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New York Court Explains Grounds for Setting Aside a Jury’s Verdict in a Medical Malpractice Case

In medical malpractice cases, the task of evaluating a plaintiff’s damages is usually assigned to the jury. While assessing the cost of past and future medical care is a relatively straightforward task, determining the value of the suffering and pain endured by the plaintiff is not a clear-cut process. As such, the jury may issue a verdict that does not align with the evidence produced at trial. In such instances, either party can move to set the verdict aside, but establishing that a jury’s damages award is inappropriate can prove difficult. Recently, a New York court discussed the standards used in evaluating whether a verdict should be vacated in an opinion issued in a nursing malpractice case. If you were injured due to negligent nursing care, you could be owed damages, and it is in your best interest to meet with a Syracuse nursing malpractice lawyer to discuss your options.

The Decedent’s Harm

It is reported that the decedent was receiving care in a long-term nursing facility when he choked on a piece of food. He subsequently suffered a heart attack, lapsed into a coma, and died several weeks later. The plaintiff, the representative of the decedent’s estate, filed a malpractice lawsuit against the defendant facility. The complaint alleged that the nurse that performed CPR on the decedent failed to check his airway for an obstruction, which constituted a departure from the standard of care.

Allegedly, the complaint further asserted that the nurse’s breach of the standard was a substantial factor in bringing about the decedent’s harm. The case proceeded to trial, and the jury issued a verdict granting the plaintiff $300,000 for the decedent’s conscious pain and suffering. The plaintiff then moved to set aside the verdict on the issue of damages as against the weight of the evidence. The court denied the motion, and the plaintiff appealed.

Grounds for Setting Aside a Jury’s Verdict

The appellate court explained that a motion for judgment as a matter of law, or to set aside a verdict, may only be granted when the trial court finds that based on the evidence offered at trial, there is no rational line of reasoning and permissible inferences that could possibly lead reasonable people to the conclusion drawn by the jury and no sensible process that would lead to a verdict in favor of the non-moving party.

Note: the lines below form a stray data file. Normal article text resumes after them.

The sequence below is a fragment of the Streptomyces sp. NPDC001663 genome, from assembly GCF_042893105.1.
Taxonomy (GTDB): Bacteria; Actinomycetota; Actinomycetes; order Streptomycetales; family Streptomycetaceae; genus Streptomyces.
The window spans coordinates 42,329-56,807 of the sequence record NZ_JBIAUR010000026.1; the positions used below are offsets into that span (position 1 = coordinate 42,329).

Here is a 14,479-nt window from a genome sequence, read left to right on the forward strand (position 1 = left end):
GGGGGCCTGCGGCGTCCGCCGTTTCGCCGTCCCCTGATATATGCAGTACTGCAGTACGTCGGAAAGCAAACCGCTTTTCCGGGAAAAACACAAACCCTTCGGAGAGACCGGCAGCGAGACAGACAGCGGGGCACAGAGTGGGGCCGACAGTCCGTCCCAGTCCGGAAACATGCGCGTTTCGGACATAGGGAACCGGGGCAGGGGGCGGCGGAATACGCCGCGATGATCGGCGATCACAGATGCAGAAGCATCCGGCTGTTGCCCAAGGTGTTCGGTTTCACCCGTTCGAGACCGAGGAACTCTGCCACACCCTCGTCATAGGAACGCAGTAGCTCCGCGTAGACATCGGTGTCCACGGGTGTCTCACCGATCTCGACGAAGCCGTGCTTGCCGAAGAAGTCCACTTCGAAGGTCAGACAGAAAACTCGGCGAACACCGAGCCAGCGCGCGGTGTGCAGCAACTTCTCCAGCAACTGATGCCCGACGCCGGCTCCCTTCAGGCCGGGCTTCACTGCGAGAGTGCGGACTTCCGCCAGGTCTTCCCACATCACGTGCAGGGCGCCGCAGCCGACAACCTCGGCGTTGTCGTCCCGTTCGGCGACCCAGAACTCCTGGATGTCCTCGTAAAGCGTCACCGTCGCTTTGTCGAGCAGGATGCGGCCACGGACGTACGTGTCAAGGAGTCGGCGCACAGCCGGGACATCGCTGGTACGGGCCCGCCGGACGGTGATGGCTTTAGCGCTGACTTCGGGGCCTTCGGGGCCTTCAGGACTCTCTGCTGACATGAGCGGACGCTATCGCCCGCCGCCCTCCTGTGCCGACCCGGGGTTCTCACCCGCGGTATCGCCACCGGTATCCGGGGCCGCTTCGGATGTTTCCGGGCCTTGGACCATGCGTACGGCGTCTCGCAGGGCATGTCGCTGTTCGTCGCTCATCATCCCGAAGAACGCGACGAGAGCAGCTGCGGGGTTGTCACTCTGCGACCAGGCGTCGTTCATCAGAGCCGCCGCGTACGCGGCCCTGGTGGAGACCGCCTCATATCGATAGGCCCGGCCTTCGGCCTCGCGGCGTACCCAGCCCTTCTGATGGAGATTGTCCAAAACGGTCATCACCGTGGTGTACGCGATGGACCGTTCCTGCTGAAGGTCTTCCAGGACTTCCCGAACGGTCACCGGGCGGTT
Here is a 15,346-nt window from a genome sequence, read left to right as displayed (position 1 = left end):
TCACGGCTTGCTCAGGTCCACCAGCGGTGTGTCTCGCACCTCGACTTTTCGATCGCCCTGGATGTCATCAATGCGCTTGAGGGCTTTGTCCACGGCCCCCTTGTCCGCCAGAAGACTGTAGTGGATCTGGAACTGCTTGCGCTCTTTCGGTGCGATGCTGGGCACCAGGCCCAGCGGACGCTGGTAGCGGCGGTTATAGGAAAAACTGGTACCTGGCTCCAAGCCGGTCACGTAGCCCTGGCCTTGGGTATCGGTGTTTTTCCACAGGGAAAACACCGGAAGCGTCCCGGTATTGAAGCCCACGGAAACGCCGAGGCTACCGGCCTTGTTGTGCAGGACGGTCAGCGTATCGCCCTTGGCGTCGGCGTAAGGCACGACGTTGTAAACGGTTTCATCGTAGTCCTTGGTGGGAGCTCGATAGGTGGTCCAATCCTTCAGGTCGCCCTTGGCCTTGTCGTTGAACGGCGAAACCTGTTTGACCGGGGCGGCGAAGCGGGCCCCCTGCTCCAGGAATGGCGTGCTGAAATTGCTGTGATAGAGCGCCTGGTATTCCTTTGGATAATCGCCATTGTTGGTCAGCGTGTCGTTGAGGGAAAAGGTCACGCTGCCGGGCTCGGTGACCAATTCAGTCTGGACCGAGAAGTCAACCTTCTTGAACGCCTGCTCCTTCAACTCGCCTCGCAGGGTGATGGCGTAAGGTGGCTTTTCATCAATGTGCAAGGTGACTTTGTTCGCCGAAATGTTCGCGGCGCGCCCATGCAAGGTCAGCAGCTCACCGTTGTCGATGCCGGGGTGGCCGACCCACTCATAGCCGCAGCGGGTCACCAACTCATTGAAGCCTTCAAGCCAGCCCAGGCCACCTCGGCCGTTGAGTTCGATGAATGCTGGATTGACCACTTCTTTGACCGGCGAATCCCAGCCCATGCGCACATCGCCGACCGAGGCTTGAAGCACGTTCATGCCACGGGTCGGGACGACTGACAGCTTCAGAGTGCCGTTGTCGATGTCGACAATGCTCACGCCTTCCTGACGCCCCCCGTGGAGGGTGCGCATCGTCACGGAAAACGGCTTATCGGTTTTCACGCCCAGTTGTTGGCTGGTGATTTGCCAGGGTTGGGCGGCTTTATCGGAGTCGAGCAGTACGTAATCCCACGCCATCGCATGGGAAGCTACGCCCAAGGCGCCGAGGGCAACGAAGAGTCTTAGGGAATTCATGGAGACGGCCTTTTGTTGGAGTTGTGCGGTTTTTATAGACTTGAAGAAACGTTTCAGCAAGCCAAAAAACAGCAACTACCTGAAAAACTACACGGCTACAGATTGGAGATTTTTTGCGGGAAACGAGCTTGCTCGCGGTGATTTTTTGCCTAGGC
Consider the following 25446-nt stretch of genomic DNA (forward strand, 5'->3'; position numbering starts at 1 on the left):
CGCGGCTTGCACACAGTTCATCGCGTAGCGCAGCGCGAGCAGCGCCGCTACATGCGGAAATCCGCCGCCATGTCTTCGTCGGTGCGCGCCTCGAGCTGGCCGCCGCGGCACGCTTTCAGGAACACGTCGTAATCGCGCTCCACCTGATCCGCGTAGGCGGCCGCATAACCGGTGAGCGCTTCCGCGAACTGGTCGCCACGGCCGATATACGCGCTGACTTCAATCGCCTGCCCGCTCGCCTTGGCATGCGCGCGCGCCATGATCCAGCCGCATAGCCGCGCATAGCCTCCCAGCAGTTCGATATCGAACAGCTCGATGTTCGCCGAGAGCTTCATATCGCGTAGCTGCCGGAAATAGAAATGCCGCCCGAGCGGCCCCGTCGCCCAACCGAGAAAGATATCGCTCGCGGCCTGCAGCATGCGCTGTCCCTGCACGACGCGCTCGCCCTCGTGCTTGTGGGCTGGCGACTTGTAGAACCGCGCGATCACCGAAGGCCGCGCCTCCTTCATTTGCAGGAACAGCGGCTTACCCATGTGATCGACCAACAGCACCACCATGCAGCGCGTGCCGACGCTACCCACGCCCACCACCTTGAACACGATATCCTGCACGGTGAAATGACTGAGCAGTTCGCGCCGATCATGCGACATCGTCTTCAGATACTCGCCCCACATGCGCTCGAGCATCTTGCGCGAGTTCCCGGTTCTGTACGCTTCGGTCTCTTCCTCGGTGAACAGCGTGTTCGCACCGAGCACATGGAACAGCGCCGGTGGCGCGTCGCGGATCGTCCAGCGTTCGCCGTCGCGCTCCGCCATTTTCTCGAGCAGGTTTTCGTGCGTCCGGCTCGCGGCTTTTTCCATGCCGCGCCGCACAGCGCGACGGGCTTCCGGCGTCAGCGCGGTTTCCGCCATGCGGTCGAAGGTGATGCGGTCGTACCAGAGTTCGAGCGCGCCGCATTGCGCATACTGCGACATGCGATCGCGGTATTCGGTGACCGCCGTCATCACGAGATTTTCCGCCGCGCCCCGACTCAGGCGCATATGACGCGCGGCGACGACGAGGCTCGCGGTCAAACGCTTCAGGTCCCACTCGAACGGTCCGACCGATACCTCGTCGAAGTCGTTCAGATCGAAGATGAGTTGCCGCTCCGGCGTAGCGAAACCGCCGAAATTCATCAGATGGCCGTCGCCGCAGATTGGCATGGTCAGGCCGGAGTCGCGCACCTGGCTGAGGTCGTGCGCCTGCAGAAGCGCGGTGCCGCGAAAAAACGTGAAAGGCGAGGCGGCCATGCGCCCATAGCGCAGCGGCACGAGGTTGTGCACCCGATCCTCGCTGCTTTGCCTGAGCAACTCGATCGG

In evaluating such a motion, the court must grant the party opposing the motion every inference that can properly be drawn from the facts presented, and the facts must be considered in a light that is most favorable to the non-moving party. In the subject case, the appellate court found that, contrary to the plaintiff’s assertion, the damages awarded did not materially deviate from what was reasonable. Thus, the appellate court affirmed the trial court ruling.

Speak to an Experienced Syracuse Medical Malpractice Attorney

Nurses, like doctors, are expected to provide their patients with competent care, and if they fail to do so, they can be held accountable. If you were hurt by the negligence of a nurse, you should speak to a lawyer about your potential claims. The experienced nursing malpractice attorneys of DeFrancisco & Falgiatano Personal Injury Lawyers are proficient at proving careless medical providers should be liable for harming their patients, and if we represent you, we will work tirelessly to help you seek a just outcome. You can contact us via our online form or at 833-200-2000 to set up a meeting.




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